She was referred to by some voters as "Nikki who?" when running for governor of South Carolina -- and went on to become the first female minority governor in the country.
Now Nikki Haley has set her sights on becoming the first female president of the United States.
While she still trails Republican primary rival Donald Trump by double digits, and often still polls beneath 10%, like most of the rest of the crowded field, she's projected confidence about her staying power and has recently trumpeted some encouraging signs of gathering momentum.
"Get used to seeing this face," she'll say on the trail. Or: "Underestimate me, that'll be fun."
GOP voters say they are taking notice.
Political experts, too, see opportunity ahead for Haley but add that real challenges persist for the former U.N. ambassador -- a daughter of Indian immigrants and the only woman, as well as only non-white woman, to seek the 2024 Republican presidential nomination.
"Nikki Haley has a strong conservative record in South Carolina, but I think where she has a deficit right now is the fact that the other campaigns have war chests that she doesn't," said conservative political strategist Dave Wilson.
Haley's financial filings show she raised $7.3 million last quarter. Trump, by contrast, brought in more than $35 million through his joint fundraising entity.
After last month's primary debate, Haley said she managed to climb up in fundraising and volunteers and a poll released by CNN last week showed her as the only GOP presidential candidate beating President Joe Biden in a hypothetical head-to-head.
"I think the reason ... is simple," Haley said Sunday on CNN. "I think the majority of Americans know we need a new generational leader, that we need to leave the negativity of the past behind us. The majority of Americans don't want to see a rematch between Trump and Biden. That's been very clear."
A FiveThirtyEight/Washington Post/Ipsos survey of likely Republican voters, taken before and after the primary debate, also showed Haley gaining ground: She was ranked as doing the third best, behind only Florida Gov. Ron DeSantis and businessman Vivek Ramaswamy -- but fewer people also said she did the worst.
"What you saw on the debate stage is what I've done my entire life: I speak hard truths," Haley said afterward during a Parents for Nikki Town Hall in Manchester, New Hampshire.
Haley told Fox News that in the first 72 hours after the debate, her campaign raised $1 million and saw a massive jump in people wanting to get involved.
"We've had a fantastic response. I mean, truly ... We've had thousands of people volunteer, we've had a lot of people join the campaign, the phones are still ringing and so we're grateful. I mean, we're absolutely grateful but it only keeps us more motivated, because we have a country to save," she said.
Wilson, the strategist, said that "whenever you have a poll that comes through and shows a momentum growth, momentum begets momentum and always has. So this is an opportunity for Nikki Haley's supporters, and those who have been sitting on the fence waiting to see what's going to happen, to start coming up and funding her efforts moving forward."
"When you have money that you've raised, you have an ability to do things like advertising," Wilson said, adding, "Where Nikki Haley counters that is she's got a force in her message and her personality that we've been able to see, historically, has given her an ability to swing momentum in her direction, where money sometimes hasn't been there to do that."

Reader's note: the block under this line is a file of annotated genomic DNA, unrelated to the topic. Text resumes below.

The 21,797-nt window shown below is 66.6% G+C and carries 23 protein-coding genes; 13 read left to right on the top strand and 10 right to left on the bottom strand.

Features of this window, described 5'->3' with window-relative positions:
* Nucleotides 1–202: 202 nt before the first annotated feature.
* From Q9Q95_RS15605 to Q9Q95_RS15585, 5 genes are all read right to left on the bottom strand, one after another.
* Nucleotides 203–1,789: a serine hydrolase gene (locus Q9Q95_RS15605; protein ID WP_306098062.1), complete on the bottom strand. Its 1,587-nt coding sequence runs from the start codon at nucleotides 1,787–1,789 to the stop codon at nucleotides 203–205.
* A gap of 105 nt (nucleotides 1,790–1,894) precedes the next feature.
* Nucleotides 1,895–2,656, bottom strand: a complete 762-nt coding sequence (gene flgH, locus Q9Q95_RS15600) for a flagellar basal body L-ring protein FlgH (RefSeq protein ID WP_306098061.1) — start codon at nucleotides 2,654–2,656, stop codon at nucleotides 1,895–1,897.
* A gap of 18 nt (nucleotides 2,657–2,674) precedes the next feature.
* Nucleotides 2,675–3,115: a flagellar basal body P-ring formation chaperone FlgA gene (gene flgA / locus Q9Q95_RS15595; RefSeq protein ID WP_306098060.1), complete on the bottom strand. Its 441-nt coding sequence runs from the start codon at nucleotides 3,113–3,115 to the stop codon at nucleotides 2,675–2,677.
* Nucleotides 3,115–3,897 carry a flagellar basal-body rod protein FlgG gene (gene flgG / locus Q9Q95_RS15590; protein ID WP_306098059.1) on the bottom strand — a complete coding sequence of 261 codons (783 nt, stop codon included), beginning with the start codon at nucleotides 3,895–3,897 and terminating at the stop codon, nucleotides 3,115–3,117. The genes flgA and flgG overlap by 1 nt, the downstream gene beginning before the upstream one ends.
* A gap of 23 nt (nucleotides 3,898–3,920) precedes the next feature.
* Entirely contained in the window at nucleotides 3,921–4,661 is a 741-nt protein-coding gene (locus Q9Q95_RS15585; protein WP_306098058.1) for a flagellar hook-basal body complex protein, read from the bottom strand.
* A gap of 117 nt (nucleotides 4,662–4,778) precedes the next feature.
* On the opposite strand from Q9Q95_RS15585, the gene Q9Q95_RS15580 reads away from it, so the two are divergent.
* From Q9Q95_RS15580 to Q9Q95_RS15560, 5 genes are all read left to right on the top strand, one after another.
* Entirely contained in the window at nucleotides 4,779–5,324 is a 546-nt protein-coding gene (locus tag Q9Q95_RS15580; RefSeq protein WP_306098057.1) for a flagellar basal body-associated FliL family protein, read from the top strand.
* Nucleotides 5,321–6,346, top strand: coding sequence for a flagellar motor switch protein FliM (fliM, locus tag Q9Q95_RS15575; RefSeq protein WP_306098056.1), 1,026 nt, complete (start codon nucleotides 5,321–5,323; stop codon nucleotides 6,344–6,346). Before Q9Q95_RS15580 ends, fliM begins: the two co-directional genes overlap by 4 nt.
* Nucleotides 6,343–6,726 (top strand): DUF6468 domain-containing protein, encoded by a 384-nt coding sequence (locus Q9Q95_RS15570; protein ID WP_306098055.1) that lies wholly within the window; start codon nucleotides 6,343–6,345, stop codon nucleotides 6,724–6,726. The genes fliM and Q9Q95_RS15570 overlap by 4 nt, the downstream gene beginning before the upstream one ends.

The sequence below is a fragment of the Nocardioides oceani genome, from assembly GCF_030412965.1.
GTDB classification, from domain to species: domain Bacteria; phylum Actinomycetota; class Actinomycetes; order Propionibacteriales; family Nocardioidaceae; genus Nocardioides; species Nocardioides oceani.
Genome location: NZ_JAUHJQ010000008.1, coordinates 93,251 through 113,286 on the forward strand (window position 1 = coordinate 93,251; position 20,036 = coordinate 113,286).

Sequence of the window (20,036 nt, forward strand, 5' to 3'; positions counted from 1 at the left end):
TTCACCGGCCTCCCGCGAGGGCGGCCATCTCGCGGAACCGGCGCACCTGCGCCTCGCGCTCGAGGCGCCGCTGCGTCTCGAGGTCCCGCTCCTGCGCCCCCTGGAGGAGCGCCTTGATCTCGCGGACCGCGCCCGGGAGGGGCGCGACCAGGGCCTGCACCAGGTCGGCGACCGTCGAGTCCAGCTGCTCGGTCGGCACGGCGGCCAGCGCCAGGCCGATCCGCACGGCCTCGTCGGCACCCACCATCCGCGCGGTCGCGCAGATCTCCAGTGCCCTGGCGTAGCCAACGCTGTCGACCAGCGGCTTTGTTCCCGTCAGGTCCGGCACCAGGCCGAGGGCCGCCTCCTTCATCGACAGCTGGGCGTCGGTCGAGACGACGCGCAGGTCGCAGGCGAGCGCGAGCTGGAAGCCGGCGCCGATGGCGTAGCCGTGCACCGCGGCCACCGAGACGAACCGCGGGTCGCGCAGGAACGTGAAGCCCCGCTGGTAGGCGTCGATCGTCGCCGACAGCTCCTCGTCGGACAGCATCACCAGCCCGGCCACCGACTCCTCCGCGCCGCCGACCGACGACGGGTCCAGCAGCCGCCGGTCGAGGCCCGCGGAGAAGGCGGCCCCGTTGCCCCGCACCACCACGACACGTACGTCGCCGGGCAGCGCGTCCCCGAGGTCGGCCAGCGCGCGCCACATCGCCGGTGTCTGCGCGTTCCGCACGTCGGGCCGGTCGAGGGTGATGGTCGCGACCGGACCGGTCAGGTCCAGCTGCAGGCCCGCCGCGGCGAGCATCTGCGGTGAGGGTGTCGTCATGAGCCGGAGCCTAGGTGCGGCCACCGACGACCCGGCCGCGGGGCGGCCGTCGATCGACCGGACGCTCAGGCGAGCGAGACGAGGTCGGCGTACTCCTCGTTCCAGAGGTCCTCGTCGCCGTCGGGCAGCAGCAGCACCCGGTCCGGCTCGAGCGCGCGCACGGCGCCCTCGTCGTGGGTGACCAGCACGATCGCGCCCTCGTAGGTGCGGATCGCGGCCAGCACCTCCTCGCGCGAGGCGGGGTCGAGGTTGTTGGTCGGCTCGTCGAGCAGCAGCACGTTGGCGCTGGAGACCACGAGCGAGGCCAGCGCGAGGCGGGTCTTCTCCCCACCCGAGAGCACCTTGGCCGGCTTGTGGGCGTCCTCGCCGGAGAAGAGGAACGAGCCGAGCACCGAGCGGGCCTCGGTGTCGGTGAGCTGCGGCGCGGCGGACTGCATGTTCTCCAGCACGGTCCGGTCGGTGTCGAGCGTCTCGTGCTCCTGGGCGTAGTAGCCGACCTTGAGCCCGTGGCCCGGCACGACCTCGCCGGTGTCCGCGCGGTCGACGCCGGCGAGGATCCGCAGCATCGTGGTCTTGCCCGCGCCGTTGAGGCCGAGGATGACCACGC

Attendance at many of her stops on the trail has also gone up, with her first town hall after the debate, in South Carolina in late August, having standing room only and about 1,000 people in the main auditorium, balcony and overflow rooms.
New Hampshire resident David Osgood said he thinks Haley has been climbing since her debate performance and thinks she has positioned herself to become the next president, if she can win the GOP nomination and eat away at Trump's yawning lead among the base.
"I think she was the one that stood out the most," Osgood said of Haley's debate performance.
Some voters in Haley's home state agree.
"It's very exciting because she started out just barely registering on the polls and now she's really starting to take off," said Chris Richardson from South Carolina.
"I think her performance in the debate is a big part of that and you think that it's going to be really exciting as she moves forward," Richardson said.
Fellow South Carolinian Jason Jensen said "it's great that she's been so underestimated. Even when I first found out she was running for president, I didn't expect her to have the trajectory that she was going to have."
'You said some pretty harsh things about President Trump'
A potential sore spot for Haley in winning over conservative voters has been her comments about her former boss, including when she said Trump may have been "incredibly reckless" in his handling of classified documents. (He denies wrongdoing.)
"You said some pretty harsh things about President Trump on the debate stage. And so people are wondering if you were lying when you raised your hand to say he was supported," one voter said when he was picked for a question during a town hall in Claremont, New Hampshire.
Another said, "My feeling was that you didn't care for Trump and I understand that. I know he did a lot of good things for a guy that had nothing but opposition against him."
Haley defended her position.
"You know what I found interesting is people want me to love him 100% or they want me to hate him 100% of the time," she said during the town hall. "The media wants me to hate him 100% of the time. Trump supporters want me to love him 100% or something. I don't agree with anyone 100% of the time. So I'm always gonna be very, very honest in everything."
ABC News' Nicholas Kerr contributed to this report.